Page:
One of my favorite quotes is “Don’t get angry when people steal an original idea. If it’s original you’ll have to ram it down their throat…” Well Rihanna is not an original idea. She’s a nice one, but not an original one. Kelis had to ram it down our throats, and Rihanna is obviously benefiting from that.

Lydia Hearst for Flair Magazine

Lydia Hearst for Flair Magazine

Publishing heiress, socialite, and model Lydia Hearst plays a mere prop in this jewelry editorial for Flair Magazine. Shot by Alix Malka, jewels are stunning, but it’s my belief that the make up brings both Lydia and the glitter of the diamonds to life.

jewelry-editorial-for-flair-magazine

More under the hood.
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Emma Watson for Interview Magazine

Emma Watson for Interview Magazine

Recently viewing her Burberry Fall Winter campaign photos this week, I’ve come to really respect the way Harry Potter heroine Emma Watson has flourished into an amazingly beautiful yet still grounded young woman. At the age of 19 Emma has made a career for herself that woman years older than her wish they could create. After reading and viewing the images from her Interview Magazine interview, I can officially say, that I have an epic girl crush brewing.

Take a look for yourself!
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Justin M. Maller Illustration

Justin M. Maller Illustration

I don’t know how much longer I can say this, but if by some divine higher power I was given artistic ability one day, I’d want it to be the ability to manipulate the shit out of photographs. Or maybe just the ability to take great photographs, but I digress. To put it lightly, my adoration for artists who can take simple (or not so simple) photos and turn them into even greater works of art will never end.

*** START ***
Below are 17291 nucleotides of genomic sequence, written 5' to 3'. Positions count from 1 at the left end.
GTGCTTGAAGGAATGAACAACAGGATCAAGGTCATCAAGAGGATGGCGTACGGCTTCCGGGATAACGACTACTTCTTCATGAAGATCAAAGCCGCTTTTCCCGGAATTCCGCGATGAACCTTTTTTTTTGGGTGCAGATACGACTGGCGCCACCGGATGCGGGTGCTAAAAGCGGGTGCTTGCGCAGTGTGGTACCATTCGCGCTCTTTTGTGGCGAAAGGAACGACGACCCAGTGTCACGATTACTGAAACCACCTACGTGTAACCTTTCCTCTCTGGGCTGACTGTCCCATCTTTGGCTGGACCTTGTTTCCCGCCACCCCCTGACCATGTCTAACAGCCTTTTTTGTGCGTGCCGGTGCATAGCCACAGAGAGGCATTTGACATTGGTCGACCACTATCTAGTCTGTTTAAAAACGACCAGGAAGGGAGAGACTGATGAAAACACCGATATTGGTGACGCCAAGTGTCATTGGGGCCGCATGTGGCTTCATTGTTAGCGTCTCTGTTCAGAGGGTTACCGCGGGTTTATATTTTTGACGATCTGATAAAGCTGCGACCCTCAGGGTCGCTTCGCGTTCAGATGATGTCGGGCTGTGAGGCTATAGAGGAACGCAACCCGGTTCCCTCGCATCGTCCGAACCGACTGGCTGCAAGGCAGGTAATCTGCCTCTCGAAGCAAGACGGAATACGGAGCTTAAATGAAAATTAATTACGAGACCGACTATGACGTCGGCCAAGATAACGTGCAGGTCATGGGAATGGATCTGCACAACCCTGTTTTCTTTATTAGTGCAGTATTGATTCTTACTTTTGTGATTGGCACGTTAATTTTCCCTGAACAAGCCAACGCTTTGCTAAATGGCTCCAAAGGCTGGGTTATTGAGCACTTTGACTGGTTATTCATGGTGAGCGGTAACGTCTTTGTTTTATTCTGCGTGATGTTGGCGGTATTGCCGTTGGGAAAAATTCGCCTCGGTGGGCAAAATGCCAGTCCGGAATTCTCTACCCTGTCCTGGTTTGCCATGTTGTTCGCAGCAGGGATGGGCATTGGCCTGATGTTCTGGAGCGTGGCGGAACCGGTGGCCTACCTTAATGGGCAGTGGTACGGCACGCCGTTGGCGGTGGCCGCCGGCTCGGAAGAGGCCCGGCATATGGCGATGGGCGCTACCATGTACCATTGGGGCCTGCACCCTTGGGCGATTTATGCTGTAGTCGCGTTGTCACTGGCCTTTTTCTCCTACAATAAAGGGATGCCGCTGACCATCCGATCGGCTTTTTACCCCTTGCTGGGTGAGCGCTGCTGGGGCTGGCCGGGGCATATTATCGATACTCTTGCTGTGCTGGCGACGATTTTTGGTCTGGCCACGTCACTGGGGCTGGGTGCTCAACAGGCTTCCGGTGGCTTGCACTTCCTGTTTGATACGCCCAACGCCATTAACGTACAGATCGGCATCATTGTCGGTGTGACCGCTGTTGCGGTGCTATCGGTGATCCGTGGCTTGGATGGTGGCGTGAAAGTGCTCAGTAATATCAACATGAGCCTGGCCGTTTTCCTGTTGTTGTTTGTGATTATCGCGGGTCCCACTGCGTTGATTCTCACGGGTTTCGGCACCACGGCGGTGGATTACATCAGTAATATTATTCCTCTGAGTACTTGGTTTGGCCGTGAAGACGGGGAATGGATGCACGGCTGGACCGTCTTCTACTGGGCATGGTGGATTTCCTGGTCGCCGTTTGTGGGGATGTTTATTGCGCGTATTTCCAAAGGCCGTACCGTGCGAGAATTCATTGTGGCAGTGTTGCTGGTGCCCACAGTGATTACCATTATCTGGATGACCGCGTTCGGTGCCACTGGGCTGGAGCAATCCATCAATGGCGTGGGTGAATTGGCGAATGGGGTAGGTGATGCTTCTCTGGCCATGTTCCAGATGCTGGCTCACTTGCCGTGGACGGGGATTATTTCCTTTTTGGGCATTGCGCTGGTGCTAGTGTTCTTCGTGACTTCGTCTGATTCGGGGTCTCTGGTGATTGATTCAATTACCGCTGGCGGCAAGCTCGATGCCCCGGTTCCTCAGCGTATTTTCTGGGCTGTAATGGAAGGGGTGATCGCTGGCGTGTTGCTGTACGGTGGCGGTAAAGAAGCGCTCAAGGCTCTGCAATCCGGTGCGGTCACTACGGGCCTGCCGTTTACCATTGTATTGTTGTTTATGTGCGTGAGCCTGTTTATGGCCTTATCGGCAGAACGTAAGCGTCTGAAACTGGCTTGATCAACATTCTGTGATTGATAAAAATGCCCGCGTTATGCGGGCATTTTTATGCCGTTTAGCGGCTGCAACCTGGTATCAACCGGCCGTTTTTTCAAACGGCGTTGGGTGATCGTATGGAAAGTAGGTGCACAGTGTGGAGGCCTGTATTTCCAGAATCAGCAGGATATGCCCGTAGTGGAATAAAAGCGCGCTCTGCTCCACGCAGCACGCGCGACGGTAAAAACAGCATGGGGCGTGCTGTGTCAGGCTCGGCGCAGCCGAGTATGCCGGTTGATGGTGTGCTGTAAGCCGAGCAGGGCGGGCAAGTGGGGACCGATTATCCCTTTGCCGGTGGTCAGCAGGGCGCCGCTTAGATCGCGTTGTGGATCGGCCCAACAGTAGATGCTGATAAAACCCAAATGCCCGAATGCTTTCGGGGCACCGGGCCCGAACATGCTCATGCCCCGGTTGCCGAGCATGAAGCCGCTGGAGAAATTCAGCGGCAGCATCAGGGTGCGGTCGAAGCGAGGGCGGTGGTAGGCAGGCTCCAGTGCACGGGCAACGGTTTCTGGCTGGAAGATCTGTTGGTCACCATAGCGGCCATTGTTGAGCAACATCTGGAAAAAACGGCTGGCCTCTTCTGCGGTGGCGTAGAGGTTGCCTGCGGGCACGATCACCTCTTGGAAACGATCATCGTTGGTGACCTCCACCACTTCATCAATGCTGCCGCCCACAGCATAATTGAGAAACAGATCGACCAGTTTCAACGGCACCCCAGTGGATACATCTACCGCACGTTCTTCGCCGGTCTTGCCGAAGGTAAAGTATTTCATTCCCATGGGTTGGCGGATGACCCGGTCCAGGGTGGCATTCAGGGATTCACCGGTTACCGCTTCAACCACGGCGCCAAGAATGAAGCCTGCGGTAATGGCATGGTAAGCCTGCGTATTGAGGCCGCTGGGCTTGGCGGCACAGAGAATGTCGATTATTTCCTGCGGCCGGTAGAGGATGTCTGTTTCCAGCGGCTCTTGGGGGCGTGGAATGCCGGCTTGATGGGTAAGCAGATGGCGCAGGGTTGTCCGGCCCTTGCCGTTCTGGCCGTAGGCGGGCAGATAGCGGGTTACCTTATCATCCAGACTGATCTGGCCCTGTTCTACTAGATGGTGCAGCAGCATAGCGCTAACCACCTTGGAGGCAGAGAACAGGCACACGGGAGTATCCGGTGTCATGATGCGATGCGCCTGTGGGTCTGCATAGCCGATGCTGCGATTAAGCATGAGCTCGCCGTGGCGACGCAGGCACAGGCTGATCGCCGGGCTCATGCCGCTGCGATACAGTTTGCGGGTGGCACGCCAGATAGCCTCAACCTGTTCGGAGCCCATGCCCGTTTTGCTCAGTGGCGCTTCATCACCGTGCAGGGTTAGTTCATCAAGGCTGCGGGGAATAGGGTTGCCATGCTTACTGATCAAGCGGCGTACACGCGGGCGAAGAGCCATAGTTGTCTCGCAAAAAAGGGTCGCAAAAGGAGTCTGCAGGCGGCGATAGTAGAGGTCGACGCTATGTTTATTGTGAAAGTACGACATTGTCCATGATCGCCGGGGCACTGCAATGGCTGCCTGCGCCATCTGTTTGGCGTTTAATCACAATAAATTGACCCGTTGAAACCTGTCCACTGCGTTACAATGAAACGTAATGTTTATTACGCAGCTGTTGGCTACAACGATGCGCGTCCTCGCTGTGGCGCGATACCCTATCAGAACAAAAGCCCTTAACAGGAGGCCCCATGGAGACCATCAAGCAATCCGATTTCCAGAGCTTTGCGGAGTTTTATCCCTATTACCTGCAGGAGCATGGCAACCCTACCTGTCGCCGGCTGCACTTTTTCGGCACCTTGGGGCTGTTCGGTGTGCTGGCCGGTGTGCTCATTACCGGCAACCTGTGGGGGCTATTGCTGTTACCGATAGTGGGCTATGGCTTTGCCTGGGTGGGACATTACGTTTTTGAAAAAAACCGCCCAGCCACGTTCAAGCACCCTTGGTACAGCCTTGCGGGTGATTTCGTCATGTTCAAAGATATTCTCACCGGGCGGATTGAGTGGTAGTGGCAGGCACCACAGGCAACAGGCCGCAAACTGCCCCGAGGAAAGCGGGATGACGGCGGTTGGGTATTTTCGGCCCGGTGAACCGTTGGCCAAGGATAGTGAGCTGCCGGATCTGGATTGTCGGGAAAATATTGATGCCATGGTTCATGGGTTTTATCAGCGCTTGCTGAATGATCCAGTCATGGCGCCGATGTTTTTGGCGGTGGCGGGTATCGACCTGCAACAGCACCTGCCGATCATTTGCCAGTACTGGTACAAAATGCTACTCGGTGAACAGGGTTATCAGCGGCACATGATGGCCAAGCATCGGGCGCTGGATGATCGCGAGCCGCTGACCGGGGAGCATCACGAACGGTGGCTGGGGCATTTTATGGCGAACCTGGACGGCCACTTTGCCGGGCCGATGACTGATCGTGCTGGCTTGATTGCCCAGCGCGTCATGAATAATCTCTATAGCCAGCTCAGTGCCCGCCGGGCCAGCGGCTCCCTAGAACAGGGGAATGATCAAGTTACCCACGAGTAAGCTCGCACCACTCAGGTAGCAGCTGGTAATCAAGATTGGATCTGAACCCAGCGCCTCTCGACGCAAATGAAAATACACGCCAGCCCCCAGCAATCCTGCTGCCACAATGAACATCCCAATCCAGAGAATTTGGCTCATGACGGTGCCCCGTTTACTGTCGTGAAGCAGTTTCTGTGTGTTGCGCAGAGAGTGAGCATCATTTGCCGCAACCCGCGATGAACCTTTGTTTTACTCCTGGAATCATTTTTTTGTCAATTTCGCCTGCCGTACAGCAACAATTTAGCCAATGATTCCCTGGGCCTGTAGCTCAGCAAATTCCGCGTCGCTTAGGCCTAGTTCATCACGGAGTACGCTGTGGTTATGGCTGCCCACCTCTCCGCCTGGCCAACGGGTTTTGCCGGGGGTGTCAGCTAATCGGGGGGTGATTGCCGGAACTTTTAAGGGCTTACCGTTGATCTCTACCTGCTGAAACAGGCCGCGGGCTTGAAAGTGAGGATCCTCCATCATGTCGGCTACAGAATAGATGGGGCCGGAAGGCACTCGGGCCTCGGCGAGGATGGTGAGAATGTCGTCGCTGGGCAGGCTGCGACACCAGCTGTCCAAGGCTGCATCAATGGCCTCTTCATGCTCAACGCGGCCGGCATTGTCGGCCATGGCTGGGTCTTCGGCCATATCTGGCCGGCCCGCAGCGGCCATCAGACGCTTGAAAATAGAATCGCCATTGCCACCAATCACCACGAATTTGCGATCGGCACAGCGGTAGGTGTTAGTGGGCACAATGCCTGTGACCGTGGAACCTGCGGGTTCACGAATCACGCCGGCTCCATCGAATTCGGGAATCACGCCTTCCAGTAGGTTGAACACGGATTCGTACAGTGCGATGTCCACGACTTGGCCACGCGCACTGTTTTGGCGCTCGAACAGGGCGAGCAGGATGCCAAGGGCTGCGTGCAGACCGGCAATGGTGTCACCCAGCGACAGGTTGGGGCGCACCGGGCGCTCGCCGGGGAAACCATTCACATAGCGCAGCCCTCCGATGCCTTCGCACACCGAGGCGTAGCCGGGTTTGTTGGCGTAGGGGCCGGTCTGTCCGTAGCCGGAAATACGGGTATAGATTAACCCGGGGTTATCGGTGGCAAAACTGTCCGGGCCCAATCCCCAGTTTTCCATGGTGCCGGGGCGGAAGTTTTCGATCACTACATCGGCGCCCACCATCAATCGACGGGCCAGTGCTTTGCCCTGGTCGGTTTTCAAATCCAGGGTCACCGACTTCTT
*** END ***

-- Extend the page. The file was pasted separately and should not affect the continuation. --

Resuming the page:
Justin M. Maller is a illustrator and art director hailing out of Melbourne Australia, the home of Sneaker Freaker, Acclaim Magazine, and my lover from another blogger Kayta Hackman. He’s been illustrating for about 8 years now, and his work is hardcore and perhaps the most original I’ve seen in awhile. He’s had a plethora of clients including Quicksilver, Lee Jeans, Oakley, and Samsung.
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Goodbye Max Factor.

June 5, 2009

Goodbye Max FactorWell they won’t be gone forever. Now if you enjoy the popular and longstanding drugstore line of cosmetics you’ll only be able to get it overseas. Proctor & Gamble announced that they are discontinuing the distribution of Max Factor Cosmetics in the US and will only sell it overseas where the brand is quite popular. Instead P&G will focus on building their Cover Girl brand domestically and push Max Factor in the 20 countries where it’s a big hit, including Russia and the United Kingdom.

I’ll sure miss spending my cash on the super bright eyeshadows they manufacture, especially the colored mascara I damn near depended on in high school.

Ta Ta Max Factor! It’s been fun!

via The Cut